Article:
Tips & Tricks to Reduce Idle Time from Montgomery Transport’s Director of Maintenance, Micah Calhoun
Posted: January 10, 2022
- Drivers can pre-heat or pre-cool the cab by turning on the truck's AC or heat before shutting it off, allowing the insulation to maintain the hot or cold temperature in the cab. In the summer, the most successful drivers will frost the windows and raise the temperature to the 50s if possible, allowing them to use a small portable AC in conjunction with the pre-cooled sleeper.
- During the winter, use the ESBAR heater!!!!
- Do not open windows or doors after the cab has been preheated or precooled since the ambient temperature will quickly eliminate the cab temperature if it is admitted into the sleeper.
- The usage of a portable heater/AC unit is encouraged since it can help mitigate the need for extended idle time.
- Not all idle is "extended," thus we must focus not only on reducing overnight idle but also on reducing idle at shippers/receivers, when fueling, waiting for a response from a DM, pulling over for a break, etc. This is intermediate idle, also known as short idle.
- When utilizing a Shore Power system, drivers will need to locate a 110V outlet to put an extension cord with a 15 amp to 20 amp adaptor into. While the 110V power is converted and utilized to charge the batteries and run the cab, a fan or heater can be used with the inverter.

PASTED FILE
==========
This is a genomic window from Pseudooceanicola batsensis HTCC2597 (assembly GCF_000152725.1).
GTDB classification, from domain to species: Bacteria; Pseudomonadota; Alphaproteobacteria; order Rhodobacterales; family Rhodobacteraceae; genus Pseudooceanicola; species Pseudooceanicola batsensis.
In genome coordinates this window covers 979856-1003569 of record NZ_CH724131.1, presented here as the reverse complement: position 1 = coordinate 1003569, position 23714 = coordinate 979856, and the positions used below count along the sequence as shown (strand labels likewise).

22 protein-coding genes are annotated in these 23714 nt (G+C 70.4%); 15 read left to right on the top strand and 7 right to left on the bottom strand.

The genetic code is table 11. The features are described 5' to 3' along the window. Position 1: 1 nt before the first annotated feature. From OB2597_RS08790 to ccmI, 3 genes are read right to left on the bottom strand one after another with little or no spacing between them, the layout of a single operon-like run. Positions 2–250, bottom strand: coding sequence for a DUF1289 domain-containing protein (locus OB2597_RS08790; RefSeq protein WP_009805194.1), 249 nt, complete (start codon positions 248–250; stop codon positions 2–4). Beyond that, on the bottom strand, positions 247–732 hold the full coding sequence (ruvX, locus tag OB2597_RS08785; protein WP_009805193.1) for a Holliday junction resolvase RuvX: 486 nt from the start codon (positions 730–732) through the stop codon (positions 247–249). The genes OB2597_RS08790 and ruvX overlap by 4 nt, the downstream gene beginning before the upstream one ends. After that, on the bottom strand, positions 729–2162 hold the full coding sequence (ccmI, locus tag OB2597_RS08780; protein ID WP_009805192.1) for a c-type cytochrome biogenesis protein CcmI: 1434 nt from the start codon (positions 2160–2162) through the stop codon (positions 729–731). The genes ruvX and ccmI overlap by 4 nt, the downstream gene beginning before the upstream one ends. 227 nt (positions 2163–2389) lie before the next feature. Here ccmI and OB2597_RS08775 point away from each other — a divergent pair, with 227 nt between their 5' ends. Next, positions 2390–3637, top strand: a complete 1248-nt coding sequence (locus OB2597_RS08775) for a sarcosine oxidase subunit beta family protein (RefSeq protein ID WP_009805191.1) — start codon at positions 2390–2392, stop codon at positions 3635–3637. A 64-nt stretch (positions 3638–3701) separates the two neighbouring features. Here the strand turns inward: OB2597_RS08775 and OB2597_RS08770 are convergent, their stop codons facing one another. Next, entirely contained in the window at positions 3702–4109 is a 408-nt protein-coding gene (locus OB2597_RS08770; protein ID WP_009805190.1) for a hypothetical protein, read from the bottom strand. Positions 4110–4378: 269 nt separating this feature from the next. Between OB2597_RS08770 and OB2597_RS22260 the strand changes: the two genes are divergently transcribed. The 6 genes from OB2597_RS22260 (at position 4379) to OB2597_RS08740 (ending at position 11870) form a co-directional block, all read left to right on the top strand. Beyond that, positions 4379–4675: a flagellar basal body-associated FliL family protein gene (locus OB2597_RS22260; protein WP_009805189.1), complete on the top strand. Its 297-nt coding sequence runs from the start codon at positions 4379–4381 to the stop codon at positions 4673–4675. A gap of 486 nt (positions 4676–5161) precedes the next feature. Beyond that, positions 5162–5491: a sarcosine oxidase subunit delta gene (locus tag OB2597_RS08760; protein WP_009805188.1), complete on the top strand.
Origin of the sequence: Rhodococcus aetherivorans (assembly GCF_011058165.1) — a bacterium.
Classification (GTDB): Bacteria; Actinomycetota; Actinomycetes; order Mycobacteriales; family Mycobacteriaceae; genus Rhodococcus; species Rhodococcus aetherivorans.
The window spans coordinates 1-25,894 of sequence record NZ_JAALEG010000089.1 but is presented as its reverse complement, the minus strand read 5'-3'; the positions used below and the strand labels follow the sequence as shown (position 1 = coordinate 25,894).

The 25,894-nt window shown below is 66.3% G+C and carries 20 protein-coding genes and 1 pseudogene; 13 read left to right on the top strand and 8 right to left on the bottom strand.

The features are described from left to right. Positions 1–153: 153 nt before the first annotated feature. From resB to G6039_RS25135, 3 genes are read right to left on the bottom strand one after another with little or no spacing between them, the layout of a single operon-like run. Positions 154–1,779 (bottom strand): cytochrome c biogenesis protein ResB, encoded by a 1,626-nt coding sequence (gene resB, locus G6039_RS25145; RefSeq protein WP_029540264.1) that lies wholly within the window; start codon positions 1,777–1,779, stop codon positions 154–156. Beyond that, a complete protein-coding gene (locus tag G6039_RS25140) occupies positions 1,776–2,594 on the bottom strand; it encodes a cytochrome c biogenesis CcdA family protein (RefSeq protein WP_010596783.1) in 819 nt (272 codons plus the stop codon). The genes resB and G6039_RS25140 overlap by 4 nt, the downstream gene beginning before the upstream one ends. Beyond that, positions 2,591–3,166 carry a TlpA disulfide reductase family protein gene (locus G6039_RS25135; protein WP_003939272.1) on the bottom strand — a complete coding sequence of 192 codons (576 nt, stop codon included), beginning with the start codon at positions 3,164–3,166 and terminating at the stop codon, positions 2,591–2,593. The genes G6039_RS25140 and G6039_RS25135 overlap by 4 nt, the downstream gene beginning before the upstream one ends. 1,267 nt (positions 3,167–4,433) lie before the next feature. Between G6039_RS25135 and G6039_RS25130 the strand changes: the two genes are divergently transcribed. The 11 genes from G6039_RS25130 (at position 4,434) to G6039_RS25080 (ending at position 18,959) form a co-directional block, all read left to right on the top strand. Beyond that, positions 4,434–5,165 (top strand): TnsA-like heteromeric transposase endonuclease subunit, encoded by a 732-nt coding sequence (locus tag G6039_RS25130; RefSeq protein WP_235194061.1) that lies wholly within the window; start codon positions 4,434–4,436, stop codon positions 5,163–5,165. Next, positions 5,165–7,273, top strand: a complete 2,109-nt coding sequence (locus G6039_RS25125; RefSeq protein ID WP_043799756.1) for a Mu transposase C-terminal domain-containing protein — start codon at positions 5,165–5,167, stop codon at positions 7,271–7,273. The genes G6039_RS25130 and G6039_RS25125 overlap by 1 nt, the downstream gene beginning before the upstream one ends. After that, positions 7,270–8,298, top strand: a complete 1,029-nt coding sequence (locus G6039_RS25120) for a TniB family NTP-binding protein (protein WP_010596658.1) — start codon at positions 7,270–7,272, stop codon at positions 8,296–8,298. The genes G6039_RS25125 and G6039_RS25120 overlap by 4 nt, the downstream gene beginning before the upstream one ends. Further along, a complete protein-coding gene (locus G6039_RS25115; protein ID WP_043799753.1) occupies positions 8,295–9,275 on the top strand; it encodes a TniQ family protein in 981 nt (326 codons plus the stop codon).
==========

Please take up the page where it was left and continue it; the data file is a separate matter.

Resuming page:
DID YOU KNOW?
- There is a direct correlation between downtime and idle percentage. Trucks with less than 30% total idle spend 90.87% less time broken down than trucks with more than 50% total idle.
- Trucks with less than 30% total idle get 10.7% more MPG than vehicles with more than 60% idle and 17.9% more MPG than trucks with more than 70% idle.
- Since the introduction of aftertreatment, idle is a nightmare for a diesel engine. In 2004, the Environmental Protection Agency (EPA) mandated that diesel engines use exhaust gas recirculation, which sends charge air (essentially exhaust) back into the combustion chamber, lowering cylinder temperatures and reducing NOX, resulting in more soot. To combat this, the EPA mandated that soot be captured in a diesel particulate filter (DPF) and burnt into ash to limit soot emissions into the atmosphere. Idling the trucks reduces the temperature of the engine and increases the amount of soot in the system due to decreased RPMs. As a result, the aftertreatment system performs poorly, and the air quality entering the combustion chamber is compromised, resulting in poor MPG and premature internal engine wear.